Spicing It Up in Whitefish

Glacier Ginger Brew builds speed as a new business selling non-alcoholic creations

By Molly Priddy

If the saying is true, and friendship is the spice of life, then Lesley Thompson and Jen Cronin have taken it to a new level, where friendship and spice have combined to create a sparkling business.

Thompson and Cronin are the owners and founders of Glacier Ginger Brew, a new company that creates fresh, organic, non-alcoholic ginger beers by hand. Their line includes the classic spicy-sweet ginger beer, along with variations on that brew depending on which fruits and berries are in season.

Currently, the lineup includes blackberry, strawberry rhubarb, and Flathead cherry, giving the spicy brews extra sweetness and depth.

They sell them by the growler (64 oz.) and by the Boston round (32 oz.) and various kegs at their location in Whitefish, which is the kitchen of the same building that houses Paddlefish Sports and Fresh Tracks Coffee and Snacks at the intersection of Edgewood Place and Wisconsin Avenue on the north end of the viaduct.

Though Glacier Ginger only started up in April and “got serious” in May, the non-alcoholic brews are on tap at Tupelo in Whitefish, the Belton Chalet in West Glacier, and at the Glacier Distilling Company in Coram.

They will soon be available at Crush Lounge in Whitefish and Truby’s at the Meadow Lake Resort in Columbia Falls.

Glacier Ginger was also a staple at this summer’s Whitefish Farmers Markets, where Cronin and Thompson said the lines were always long and the following grew each week.

That was where they wanted to focus their energy, Thompson said, and their addition to drink menus throughout the valley happened because those businesses pursued the ginger brews.

“We’re blown away,” Thompson said. “It’s so cool to live in Whitefish, Montana and the Flathead Valley.”

Glacier Ginger began as many good ideas do: during a conversation between friends on the last day of skiing at Whitefish Mountain Resort. Thompson and Cronin were enjoying some Moscow mules – a drink that has gained considerable popularity and consists of ginger beer, vodka and lime – and realized they could make the drinks themselves.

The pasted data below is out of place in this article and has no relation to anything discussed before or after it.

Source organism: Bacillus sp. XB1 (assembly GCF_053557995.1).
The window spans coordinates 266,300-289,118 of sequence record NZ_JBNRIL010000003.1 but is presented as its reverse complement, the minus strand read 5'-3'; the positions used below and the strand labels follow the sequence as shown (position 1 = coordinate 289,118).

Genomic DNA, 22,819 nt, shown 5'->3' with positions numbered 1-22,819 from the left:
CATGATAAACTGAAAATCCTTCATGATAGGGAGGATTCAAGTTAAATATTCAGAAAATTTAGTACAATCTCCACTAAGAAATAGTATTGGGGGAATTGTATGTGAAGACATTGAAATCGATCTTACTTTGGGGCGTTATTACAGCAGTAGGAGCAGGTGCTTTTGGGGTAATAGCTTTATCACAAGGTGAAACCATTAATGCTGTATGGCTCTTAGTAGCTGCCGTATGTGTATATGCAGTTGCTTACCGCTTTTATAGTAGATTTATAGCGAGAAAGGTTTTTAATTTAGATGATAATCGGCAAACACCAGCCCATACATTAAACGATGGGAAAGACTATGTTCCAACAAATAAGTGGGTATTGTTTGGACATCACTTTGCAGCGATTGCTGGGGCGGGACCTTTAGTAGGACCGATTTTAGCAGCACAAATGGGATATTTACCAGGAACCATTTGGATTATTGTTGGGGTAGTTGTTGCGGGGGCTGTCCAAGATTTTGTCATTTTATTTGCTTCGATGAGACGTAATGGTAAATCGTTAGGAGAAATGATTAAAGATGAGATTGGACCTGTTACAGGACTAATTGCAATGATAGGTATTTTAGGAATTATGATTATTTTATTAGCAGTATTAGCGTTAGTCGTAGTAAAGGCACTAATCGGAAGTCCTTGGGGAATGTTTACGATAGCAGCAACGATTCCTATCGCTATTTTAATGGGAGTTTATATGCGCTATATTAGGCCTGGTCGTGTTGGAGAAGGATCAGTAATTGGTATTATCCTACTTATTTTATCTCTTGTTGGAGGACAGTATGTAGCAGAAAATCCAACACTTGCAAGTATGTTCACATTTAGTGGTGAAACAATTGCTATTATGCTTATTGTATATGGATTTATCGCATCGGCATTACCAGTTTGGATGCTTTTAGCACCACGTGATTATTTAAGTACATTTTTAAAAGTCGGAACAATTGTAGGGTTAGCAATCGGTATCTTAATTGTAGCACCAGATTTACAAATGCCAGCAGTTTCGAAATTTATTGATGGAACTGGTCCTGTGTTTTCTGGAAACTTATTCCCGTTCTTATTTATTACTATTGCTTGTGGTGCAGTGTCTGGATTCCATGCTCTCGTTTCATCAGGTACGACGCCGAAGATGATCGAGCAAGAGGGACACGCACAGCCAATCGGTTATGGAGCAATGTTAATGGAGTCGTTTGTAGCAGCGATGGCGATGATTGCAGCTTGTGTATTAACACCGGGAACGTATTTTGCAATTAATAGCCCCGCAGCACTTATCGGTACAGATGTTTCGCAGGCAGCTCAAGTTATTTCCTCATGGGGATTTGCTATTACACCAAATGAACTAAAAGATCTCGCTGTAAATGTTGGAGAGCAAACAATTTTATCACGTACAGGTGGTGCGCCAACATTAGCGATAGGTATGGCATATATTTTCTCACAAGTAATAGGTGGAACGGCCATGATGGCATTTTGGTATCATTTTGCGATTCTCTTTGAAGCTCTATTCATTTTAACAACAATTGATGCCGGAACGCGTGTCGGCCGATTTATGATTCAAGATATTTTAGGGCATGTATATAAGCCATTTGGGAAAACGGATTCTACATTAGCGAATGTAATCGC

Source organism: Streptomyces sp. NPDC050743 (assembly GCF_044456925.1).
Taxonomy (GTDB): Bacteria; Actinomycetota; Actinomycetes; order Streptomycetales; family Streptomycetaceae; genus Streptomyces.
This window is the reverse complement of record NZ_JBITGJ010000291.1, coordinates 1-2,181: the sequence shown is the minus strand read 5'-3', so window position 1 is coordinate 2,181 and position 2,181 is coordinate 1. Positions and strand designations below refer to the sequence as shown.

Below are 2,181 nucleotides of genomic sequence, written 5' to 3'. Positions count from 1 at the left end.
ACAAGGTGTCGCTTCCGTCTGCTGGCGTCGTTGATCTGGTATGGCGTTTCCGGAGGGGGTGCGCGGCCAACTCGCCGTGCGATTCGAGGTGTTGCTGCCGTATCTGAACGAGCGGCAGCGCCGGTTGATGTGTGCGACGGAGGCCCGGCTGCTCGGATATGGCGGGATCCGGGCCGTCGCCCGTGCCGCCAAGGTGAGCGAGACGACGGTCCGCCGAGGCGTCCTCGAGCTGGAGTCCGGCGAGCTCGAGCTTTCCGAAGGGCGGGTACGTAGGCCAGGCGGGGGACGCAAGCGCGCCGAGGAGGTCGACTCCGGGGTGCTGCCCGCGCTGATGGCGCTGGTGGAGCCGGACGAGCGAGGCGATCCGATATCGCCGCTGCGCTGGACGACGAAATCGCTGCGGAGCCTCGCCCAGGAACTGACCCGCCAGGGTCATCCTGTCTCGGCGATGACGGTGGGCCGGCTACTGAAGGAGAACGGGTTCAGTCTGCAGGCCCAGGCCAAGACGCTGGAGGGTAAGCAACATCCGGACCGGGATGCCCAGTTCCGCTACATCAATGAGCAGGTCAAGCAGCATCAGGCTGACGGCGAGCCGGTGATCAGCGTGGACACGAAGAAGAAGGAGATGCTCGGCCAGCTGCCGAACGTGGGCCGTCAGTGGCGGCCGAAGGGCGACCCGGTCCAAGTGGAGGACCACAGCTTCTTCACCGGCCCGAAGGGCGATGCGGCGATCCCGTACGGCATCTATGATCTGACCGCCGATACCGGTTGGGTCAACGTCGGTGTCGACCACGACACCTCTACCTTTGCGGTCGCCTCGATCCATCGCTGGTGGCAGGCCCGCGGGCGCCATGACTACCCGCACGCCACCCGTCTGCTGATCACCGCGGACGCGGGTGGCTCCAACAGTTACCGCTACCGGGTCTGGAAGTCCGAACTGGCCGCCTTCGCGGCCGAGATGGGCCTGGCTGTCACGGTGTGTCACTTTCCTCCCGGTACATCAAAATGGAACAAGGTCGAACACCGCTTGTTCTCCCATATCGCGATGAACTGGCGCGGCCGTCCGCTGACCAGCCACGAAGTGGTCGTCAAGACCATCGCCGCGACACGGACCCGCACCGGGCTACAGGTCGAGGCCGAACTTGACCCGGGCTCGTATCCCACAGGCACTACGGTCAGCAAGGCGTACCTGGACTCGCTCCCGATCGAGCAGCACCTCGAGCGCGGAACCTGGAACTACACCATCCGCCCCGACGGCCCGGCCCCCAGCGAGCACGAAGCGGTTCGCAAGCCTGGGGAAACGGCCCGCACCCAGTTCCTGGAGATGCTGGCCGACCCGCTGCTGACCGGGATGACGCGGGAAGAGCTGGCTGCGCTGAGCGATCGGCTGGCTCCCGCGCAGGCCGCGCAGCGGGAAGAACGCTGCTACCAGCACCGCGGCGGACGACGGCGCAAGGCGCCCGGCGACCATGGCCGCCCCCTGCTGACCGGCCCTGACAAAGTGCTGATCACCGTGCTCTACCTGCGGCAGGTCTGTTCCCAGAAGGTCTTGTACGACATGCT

Friends for 18 years and neighbors, Cronin and Thompson are both dedicated to organic, healthy living. If they can make a dish or a drink with basic organic ingredients, that’s what they’ll choose to do.

“We like to make things from scratch with organic, healthy things,” Thompson said.

The basic ginger beer has five ingredients: organic Peruvian ginger, water, organic Madagascar vanilla, organic sugar, and lemon. Thompson and Cronin developed the recipe after about a month of trying it out, and decided to start the business.

With Fresh Tracks using the kitchen from 7 a.m. to 3 p.m., Thompson and Cronin have spent many long evenings there, getting to work after getting their families fed and settled for the evening.

Some nights go into the next morning, they said, but they have learned plenty in these late hours. The ginger they use is fresh – “You’re drinking organic, raw ginger,” Thompson said – and hand-peeled and juiced.

Given the variable spiciness of each box of ginger, some batches taste a bit different than others, but that’s part of working with fresh ingredients, Cronin said.

They also don’t skimp on the extra ingredients for their flavored selections; all of the berries or stone fruit are boiled down in pots, and no extracts or syrups are used.

“It’s a ton of work,” Cronin said.

But it’s also fun, they said, especially working with a friend who has the same goals and standards. The brews’ popularity has gained them fans among high school students and non-alcohol drinkers, as well as adults looking for something fresh and local for a mixer.

People from all over the valley and beyond, from Browning to Ninepipes, have stopped by to fill up their growlers. It’s $20 for 64 oz., and $10 for 32 oz., with additional charges if the customer is buying glassware or a stainless-steel fun keg from Glacier Ginger.

Even though they’ve just got their feet under them and can finally breathe after a hectic summer, Thompson and Cronin are looking to the future, and are developing a kombucha that can come out of a keg, as well as other craft mixers.

“We’re having a great time,” Cronin said.

For more information, visit Glacier Ginger Brew’s Facebook page or stop by the shop at 105 Wisconsin Ave.

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